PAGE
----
Mateo, my Filipino servant, was helping me sort over specimens one day under the thatched roof of a shed which I had hired to use for such work while I was on the island of Culion, when I was startled to see him suddenly drop the bird skin he had been working on, and fall upon his knees, bending his body forward, his face turned toward the road, until his forehead touched the floor.
At first I thought he must be having some new kind of a fit, peculiar to the Philippine Islands, until I happened to glance up the road toward the town, from which my house was a little distance removed, and saw coming toward us a most remarkable procession.
Four native soldiers walked in front, two carrying long spears, and two carrying antiquated seven-foot muskets, relics of a former era in fire arms. After the soldiers came four Visayan slaves, bearing on their shoulders a sort of platform covered with rugs and cushions, on which a woman reclined. On one side of the litter walked another slave, holding a huge umbrella so as to keep the sun’s rays off the woman’s face. Two more soldiers walked behind.
Mateo might have been a statue, or a dead man, for all the attention he paid to my questions until after the procession had passed the house. Then, resuming a perpendicular position once more, he said, “That was the Sultana Ahmeya, the Sultana.”
Then he went on to explain that there were thirteen other sultanas, of assorted colors, who helped make home happy for the Sultan of Culion, who after all, well supplied as he might at first seem to be, was only a sort of fourth-class sovereign, so far as sultanas are concerned, since his fellow monarch on a neighboring larger island, the Sultan of Sulu, is said to have four hundred wives.
Ahmeya, though, Mateo went on to inform me, was the only one of the fourteen who really counted. She was neither the oldest nor the youngest of the wives of the reigning ruler, but she had developed a mind of her own which had made her supreme in the palace, and besides, she was the only one of his wives who had borne a son to the monarch. For her own talents, and as the mother of the heir, the people did her willing homage.
When I saw the royal cavalcade go past my door I had no idea I would ever have a chance to become more intimately acquainted with Her Majesty, but only a little while after that circumstances made it possible for me to see more of the royal family than had probably been the privilege of any other white man. How little thought I had, when the acquaintance began, of the strange experiences it would eventually lead to!
At that time, in the course of collecting natural history specimens, most of my time for three years was spent in the island of Culion. Having a large stock of drugs, for use in my work, and quite a lot of medicines, I had doctored Mateo and two or three other fellows who had worked for me, when they had been ill, with the result that I found I had come to have a reputation for medical skill which sometimes was inconvenient. I had no idea how widely my fame had spread, though, until one morning Mateo came into my room and woke me, and with a face which expressed a good deal of anxiety, informed me that I was sent for to come to the palace.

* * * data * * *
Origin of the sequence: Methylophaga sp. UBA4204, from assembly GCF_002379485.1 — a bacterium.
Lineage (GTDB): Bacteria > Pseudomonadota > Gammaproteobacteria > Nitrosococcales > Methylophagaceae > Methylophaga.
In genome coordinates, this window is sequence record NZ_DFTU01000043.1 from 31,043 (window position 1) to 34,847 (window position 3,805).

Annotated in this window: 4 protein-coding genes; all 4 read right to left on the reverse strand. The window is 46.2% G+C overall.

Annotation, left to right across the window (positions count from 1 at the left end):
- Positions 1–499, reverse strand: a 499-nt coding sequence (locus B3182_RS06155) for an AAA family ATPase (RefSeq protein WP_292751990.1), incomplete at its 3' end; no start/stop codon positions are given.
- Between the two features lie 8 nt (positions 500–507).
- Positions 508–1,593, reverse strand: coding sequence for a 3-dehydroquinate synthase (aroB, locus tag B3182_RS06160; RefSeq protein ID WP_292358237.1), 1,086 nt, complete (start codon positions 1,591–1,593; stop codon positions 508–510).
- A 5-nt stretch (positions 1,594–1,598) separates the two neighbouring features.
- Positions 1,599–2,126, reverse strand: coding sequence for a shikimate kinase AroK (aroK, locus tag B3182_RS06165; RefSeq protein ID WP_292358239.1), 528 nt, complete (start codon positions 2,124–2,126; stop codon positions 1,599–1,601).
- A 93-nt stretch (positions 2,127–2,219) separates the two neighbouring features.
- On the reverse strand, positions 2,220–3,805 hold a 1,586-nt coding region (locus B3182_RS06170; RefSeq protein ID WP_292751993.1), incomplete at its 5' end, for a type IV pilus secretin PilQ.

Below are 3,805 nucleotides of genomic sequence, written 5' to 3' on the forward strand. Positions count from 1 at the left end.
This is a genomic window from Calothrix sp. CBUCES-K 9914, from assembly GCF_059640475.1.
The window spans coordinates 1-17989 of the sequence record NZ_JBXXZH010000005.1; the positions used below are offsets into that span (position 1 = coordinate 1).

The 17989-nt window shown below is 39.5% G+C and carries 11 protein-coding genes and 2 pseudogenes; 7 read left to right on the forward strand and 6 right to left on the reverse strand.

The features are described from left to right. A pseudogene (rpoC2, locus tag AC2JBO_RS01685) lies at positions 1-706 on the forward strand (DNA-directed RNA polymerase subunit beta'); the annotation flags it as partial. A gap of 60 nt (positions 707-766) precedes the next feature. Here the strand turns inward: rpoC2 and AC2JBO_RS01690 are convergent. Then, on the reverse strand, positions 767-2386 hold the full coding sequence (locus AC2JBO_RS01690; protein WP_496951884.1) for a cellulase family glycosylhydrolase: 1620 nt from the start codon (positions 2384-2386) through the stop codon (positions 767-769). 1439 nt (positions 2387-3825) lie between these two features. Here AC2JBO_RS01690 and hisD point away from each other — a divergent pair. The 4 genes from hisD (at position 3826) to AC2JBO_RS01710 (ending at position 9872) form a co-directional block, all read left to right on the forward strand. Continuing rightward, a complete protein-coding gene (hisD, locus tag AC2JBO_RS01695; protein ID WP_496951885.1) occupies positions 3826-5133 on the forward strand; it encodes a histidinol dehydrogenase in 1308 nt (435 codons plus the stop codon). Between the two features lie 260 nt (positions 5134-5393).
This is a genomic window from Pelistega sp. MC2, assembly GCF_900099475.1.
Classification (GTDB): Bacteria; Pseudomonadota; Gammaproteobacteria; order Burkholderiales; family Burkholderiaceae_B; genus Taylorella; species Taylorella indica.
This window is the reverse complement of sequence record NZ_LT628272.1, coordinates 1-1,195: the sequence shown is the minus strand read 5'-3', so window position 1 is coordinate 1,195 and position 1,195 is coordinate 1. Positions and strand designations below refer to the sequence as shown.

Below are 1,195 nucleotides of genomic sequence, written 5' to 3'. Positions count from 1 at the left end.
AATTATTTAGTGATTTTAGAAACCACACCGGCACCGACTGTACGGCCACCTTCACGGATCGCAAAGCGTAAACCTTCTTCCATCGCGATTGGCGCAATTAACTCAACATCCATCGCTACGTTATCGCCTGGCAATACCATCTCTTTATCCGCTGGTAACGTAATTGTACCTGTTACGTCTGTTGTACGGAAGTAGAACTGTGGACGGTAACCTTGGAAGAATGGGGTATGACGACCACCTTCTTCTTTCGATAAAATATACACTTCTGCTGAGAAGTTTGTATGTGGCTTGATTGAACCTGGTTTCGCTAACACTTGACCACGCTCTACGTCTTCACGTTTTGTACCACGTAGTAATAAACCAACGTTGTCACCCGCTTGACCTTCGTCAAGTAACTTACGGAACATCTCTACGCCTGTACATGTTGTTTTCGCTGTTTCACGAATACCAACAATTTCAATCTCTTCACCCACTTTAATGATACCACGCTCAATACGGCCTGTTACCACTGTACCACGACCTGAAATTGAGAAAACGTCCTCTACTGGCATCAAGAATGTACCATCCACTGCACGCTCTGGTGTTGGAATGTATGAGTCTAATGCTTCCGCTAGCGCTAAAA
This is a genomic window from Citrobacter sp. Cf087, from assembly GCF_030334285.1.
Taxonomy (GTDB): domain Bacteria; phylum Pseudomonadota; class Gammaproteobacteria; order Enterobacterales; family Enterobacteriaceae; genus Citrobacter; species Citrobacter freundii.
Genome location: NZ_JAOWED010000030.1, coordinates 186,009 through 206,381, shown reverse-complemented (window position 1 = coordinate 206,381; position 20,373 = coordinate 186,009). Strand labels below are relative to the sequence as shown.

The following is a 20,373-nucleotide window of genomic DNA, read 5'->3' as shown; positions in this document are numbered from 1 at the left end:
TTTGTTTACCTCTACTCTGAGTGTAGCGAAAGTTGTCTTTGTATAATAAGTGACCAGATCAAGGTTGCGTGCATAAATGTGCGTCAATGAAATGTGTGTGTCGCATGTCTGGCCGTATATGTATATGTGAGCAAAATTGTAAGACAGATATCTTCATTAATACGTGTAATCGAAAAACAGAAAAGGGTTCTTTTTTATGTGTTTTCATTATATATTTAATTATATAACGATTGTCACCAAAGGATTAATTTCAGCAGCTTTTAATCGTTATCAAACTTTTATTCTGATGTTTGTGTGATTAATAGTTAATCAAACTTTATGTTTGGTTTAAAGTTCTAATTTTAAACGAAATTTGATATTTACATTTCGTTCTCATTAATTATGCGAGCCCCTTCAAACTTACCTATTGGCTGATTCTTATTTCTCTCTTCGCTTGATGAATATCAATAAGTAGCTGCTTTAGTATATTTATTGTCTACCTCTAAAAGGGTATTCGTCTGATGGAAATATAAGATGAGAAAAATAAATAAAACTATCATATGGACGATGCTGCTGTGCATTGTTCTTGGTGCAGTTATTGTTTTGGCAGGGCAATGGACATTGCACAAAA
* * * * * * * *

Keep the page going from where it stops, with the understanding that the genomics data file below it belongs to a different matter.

I confess I felt some concern myself, and should have felt more if I had had as much experience then as I had later, for one never knows what those three-quarters savage potentates may take it into their heads to do.
When I found that I was sent for because the Sultan was ill,—ill unto death, the messenger had made Mateo believe,—and I was expected to doctor him, I did not feel much more comfortable, for I much doubted if my knowledge of diseases, and my assortment of medicines, were equal to coping with a serious case. If the Sultan died I would probably be beheaded, either for not keeping him alive, or for killing him.
It was a great relief, then, when I reached the palace, and just before I entered the room where the sick monarch was, to hear him swearing vigorously, in a combination of the native and Spanish languages which was as picturesque as it was expressive.
I found the man suffering from an acute attack of neuralgia, although he did not know what was the matter with him. He had not been able to sleep for three days and nights, and the pain, all the way up and down one side of his face had been so intense that he thought he was going to die, and almost hoped that he was. His head was tied up in a lot of cloths, not over clean, in which a dozen native doctor’s charms had been folded, until the bundle was as big as four heads ought to be.
As soon as I found out what was the matter I felt relieved, for I reckoned I could manage an attack of swelled head all right. I had doctored the natives enough, already, to find out that they had no respect for remedies which they could not feel, and so, going back to the house, I brought from there some extra strong liniment, some tincture of red pepper and a few powerful morphine pills.